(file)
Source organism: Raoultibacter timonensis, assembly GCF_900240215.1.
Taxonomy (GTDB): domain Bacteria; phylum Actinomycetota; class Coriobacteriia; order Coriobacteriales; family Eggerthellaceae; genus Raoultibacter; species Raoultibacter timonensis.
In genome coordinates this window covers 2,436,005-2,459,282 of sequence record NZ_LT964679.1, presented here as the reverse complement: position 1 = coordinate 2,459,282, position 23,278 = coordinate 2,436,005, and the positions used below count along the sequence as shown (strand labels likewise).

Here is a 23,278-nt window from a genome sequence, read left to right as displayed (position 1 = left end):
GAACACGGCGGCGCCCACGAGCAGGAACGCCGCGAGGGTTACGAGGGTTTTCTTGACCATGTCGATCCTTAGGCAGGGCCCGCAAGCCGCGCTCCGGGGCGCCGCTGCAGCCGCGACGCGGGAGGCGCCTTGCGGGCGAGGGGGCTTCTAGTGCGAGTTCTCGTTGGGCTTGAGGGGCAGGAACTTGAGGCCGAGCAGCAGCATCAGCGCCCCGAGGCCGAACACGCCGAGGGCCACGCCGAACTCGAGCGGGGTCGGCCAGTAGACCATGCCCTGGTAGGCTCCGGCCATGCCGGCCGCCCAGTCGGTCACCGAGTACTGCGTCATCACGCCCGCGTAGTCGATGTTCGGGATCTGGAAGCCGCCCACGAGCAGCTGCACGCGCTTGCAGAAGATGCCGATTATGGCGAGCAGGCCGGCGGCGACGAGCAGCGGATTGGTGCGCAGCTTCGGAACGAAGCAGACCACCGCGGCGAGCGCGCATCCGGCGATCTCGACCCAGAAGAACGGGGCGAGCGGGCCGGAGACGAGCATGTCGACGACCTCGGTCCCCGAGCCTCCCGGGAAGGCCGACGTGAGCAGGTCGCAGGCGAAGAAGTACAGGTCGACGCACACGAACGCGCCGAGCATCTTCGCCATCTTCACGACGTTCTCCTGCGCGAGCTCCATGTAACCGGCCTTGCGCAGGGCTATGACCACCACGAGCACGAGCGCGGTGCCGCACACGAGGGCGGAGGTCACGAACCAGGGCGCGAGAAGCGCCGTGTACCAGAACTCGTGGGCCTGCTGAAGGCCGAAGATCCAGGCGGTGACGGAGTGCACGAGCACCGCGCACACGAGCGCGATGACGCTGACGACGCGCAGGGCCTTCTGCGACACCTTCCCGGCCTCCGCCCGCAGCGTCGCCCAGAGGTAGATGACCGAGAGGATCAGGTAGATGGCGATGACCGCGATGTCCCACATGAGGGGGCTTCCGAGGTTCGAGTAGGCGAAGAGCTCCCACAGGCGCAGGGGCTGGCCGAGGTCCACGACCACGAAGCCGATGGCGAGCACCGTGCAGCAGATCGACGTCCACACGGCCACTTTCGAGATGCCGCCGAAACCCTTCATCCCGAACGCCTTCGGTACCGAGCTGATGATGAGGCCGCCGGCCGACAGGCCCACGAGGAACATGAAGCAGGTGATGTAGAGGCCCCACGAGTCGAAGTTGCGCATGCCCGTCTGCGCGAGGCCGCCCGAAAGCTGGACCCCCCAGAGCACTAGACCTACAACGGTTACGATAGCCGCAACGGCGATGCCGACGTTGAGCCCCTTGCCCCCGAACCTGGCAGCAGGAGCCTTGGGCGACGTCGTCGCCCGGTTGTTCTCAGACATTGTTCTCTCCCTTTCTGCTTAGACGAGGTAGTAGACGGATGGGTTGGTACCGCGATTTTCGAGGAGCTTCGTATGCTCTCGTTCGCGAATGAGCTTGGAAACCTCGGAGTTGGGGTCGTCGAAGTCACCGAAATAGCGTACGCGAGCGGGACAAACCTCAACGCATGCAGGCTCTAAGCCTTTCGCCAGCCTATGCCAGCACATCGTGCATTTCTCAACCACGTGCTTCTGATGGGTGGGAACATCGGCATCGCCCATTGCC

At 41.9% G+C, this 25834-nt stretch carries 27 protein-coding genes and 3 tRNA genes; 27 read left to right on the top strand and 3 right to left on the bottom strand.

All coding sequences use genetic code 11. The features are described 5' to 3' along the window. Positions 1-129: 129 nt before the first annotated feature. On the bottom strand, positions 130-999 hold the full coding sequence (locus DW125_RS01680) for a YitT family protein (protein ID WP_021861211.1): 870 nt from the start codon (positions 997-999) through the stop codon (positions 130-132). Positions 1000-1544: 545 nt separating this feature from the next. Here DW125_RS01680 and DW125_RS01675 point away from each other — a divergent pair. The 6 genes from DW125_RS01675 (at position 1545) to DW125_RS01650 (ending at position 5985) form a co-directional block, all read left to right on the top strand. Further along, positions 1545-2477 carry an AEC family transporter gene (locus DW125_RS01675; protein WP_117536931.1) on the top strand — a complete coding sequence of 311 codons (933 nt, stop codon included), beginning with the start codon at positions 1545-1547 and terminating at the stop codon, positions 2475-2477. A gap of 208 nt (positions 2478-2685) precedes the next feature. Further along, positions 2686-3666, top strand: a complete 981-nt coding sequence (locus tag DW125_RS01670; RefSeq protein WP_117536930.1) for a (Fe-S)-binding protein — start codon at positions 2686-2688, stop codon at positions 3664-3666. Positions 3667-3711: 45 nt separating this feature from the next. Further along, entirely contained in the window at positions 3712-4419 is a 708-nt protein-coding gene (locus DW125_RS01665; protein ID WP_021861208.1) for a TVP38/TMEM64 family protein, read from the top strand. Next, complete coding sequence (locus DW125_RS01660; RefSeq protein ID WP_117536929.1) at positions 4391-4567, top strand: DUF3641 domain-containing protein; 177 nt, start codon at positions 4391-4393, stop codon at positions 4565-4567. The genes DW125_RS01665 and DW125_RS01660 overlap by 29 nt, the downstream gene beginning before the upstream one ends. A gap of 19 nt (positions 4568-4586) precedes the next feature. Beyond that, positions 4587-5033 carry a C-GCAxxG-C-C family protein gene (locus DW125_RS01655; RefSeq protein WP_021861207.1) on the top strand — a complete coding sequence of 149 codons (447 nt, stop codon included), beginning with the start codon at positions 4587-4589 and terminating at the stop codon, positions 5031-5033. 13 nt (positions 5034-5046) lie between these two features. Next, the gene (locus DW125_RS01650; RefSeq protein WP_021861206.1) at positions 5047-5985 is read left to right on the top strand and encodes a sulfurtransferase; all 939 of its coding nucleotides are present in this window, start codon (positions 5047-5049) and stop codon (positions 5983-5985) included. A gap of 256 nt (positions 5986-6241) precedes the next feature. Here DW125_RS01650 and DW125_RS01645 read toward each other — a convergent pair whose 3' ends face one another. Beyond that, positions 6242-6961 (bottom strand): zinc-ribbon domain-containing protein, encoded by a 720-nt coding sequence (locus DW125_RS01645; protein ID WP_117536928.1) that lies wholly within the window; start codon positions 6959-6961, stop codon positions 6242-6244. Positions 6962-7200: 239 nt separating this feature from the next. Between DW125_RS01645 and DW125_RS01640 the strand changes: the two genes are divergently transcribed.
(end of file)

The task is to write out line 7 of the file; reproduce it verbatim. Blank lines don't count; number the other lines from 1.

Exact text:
All coding sequences use genetic code 11. The features are described 5' to 3' along the window. Positions 1-129: 129 nt before the first annotated feature. On the bottom strand, positions 130-999 hold the full coding sequence (locus DW125_RS01680) for a YitT family protein (protein ID WP_021861211.1): 870 nt from the start codon (positions 997-999) through the stop codon (positions 130-132). Positions 1000-1544: 545 nt separating this feature from the next. Here DW125_RS01680 and DW125_RS01675 point away from each other — a divergent pair. The 6 genes from DW125_RS01675 (at position 1545) to DW125_RS01650 (ending at position 5985) form a co-directional block, all read left to right on the top strand. Further along, positions 1545-2477 carry an AEC family transporter gene (locus DW125_RS01675; protein WP_117536931.1) on the top strand — a complete coding sequence of 311 codons (933 nt, stop codon included), beginning with the start codon at positions 1545-1547 and terminating at the stop codon, positions 2475-2477. A gap of 208 nt (positions 2478-2685) precedes the next feature. Further along, positions 2686-3666, top strand: a complete 981-nt coding sequence (locus tag DW125_RS01670; RefSeq protein WP_117536930.1) for a (Fe-S)-binding protein — start codon at positions 2686-2688, stop codon at positions 3664-3666. Positions 3667-3711: 45 nt separating this feature from the next. Further along, entirely contained in the window at positions 3712-4419 is a 708-nt protein-coding gene (locus DW125_RS01665; protein ID WP_021861208.1) for a TVP38/TMEM64 family protein, read from the top strand. Next, complete coding sequence (locus DW125_RS01660; RefSeq protein ID WP_117536929.1) at positions 4391-4567, top strand: DUF3641 domain-containing protein; 177 nt, start codon at positions 4391-4393, stop codon at positions 4565-4567. The genes DW125_RS01665 and DW125_RS01660 overlap by 29 nt, the downstream gene beginning before the upstream one ends. A gap of 19 nt (positions 4568-4586) precedes the next feature. Beyond that, positions 4587-5033 carry a C-GCAxxG-C-C family protein gene (locus DW125_RS01655; RefSeq protein WP_021861207.1) on the top strand — a complete coding sequence of 149 codons (447 nt, stop codon included), beginning with the start codon at positions 4587-4589 and terminating at the stop codon, positions 5031-5033. 13 nt (positions 5034-5046) lie between these two features. Next, the gene (locus DW125_RS01650; RefSeq protein WP_021861206.1) at positions 5047-5985 is read left to right on the top strand and encodes a sulfurtransferase; all 939 of its coding nucleotides are present in this window, start codon (positions 5047-5049) and stop codon (positions 5983-5985) included. A gap of 256 nt (positions 5986-6241) precedes the next feature. Here DW125_RS01650 and DW125_RS01645 read toward each other — a convergent pair whose 3' ends face one another. Beyond that, positions 6242-6961 (bottom strand): zinc-ribbon domain-containing protein, encoded by a 720-nt coding sequence (locus DW125_RS01645; protein ID WP_117536928.1) that lies wholly within the window; start codon positions 6959-6961, stop codon positions 6242-6244. Positions 6962-7200: 239 nt separating this feature from the next. Between DW125_RS01645 and DW125_RS01640 the strand changes: the two genes are divergently transcribed.